“Now, ladies,” Gertrude interjected. “Ruth’s right and Ellen apologized.”
     “What about Sarah’s complaint at the Spokane contest?” Thelma continued. “Ellen was furious. Failed to dial down an oven and burned first soufflé ever.”
     “Stick a fork in it, Thelma,” Sarah blurted out, eyes squinting, lips compressed. “That oven overheated because Ellen got distracted answering the telephone for your UPS sugar delivery.”
     “You’re making up tales,” Thelma retorted. “Ellen didn’t need to pick up the phone.”
     “Not so quick you two.” Gertrude stepped between them, fixed eyes on Thelma. “Don’t say you don’t use special sugar?”
     Thelma twirled and stopped short. “Never.”
     “What about your Boy Scout cookie recipe with its secret sugar/spice mixture?” Ruth asked. “You wouldn’t let any of us sample the package you had.”
     “Why you battering me,” Thelma replied. “I needed that. We all help community charities.”
     Irene asked, “Where’s your sugar, Thelma?”
     “Why?” Thelma planted both feet shoulder-width apart, hands on hips.
     “Look in the green plastic bag under the dining room table,” Gertrude suggested.
     Irene lifted the re-taped white and blue sugar package from the green bag and returned to the island to slit the clear plastic inside. She pressed two left hand fingers into the white powder, licked fingertips. “Taste isn’t sugar. Thelma, don’t leave.”
     Gertrude, after calling police, cornered Irene. “What made you suspect?”
     “Sudden disorientation. Soufflés. Sugar. Drug taste like cocaine. Had to be one of you since neither ex-husband nor minister present close to the collapse. As to motive, a jealous Thelma misinterpreting why Ellen befriended Randolph, while not conclusive, seemed most logical. Collapse either natural causes or induced. If induced, drugs likely used and it’s easy to substitute cocaine for sugar to overdose. And, no pun intended, but finger pointed to Thelma clutching white cotton gloves, you said you four never wore baking.”
     Author Donan Berg can be contacted at . His latest full-length fiction novel is entitled Baby Bones. Click title to order e-book or mp3. Happy Veteran's Day Friday 11/11/2011.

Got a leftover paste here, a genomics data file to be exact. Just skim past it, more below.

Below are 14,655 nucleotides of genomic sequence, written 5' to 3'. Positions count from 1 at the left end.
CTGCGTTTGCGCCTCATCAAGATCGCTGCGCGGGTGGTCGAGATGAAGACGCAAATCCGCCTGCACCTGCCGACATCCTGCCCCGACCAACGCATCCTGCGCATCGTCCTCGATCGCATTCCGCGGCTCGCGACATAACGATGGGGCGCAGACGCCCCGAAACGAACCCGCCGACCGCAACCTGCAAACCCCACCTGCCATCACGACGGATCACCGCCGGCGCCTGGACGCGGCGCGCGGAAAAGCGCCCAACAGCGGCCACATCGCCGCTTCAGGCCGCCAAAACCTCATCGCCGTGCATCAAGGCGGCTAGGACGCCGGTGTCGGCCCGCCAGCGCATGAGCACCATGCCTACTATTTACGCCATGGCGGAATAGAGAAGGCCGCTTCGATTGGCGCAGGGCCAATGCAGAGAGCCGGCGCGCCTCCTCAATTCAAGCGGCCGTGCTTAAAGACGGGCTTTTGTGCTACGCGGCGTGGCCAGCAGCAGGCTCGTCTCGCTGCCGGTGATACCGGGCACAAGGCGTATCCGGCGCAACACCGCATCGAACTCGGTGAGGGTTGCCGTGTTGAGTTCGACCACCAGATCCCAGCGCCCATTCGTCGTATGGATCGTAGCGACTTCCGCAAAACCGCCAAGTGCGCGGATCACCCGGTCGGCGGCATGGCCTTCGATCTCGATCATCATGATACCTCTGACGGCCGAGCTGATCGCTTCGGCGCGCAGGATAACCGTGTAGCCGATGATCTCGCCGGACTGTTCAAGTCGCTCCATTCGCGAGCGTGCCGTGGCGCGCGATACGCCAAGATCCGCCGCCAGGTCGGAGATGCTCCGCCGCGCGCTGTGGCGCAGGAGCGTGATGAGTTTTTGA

Wednesday, November 2, 2011

Oops, Writing Too Tight

Cramming old magazines into shopping bags, buying an extra flashdrive, saving everything because one never knows when it will come in useful are hoarding traits we can practice or relate to, at least in a limited degree. Writers attempting to cram big thoughts into few words is a gargantuan task. I know. Been there; done that.

When newspaper copy editors do a wonderful job we seldom pause to admire, however, the reverse is a horse of a different color. After many years I can still recall trying to create a headline for a short story about Richard M. Nixon on vacation playing golf on several consecutive days. I came up with: Nixon Teed Off Fourth Day In Row. Of course, it was self-censored and not printed. Nevertheless, the task of headline writing has stuck all these many years.

All writers, journalists, fiction novelists, and jingle creators at times need to hone the craft. What is a headline if not the title of a book?

It's a serious undertaking and, if not done properly, the fodder for late night TV. Thus, headlines can be humorous, give the reader a chuckle in a bland boring day. So stop and think at the following examples. They give a hint at how singular words can have multiple meanings.

-- Police Begin Campaign to Run Down Jaywalkers      (What will happen on Election Day?)

-- Panda Mating Fails; Veterinarian Takes Over    (Guess more than his heart is in the right place.)

-- If Strike Isn't Settled Quickly, It May Last Awhile  (Dah)

-- Cold Wave Linked to Temperatures  (Wasn't the hand close enough to the sun?)

-- Local High School Dropouts Cut in Half  (What the Dickens? Or, was Alice scared?)

-- Hospitals are Sued by 7 Foot Doctors  (Did somebody step on somebody's toes?)

-- Miners Refuse to Work After Death   (No dedication?)

Attributes to the guilty have been left off. One has to have some compassion for other writers even in a time of whimsy. If you're writing anything short, inspect it at all angles and delve deep to expose all intended and unintended meanings. However, if the words sell your book, disregard all changes. And remember, when you're bending down to place that tee in the soft earth, it's not improper to say a prayer that you'll send the ball off into the distance, maybe 300 yards.

A Body To Bones - Donan Berg novel  Thanks to the shelving of A Body To Bones by Barton Library, El Dorado, Arkansas, and Seminole County Public Library System, Casselberry, FL.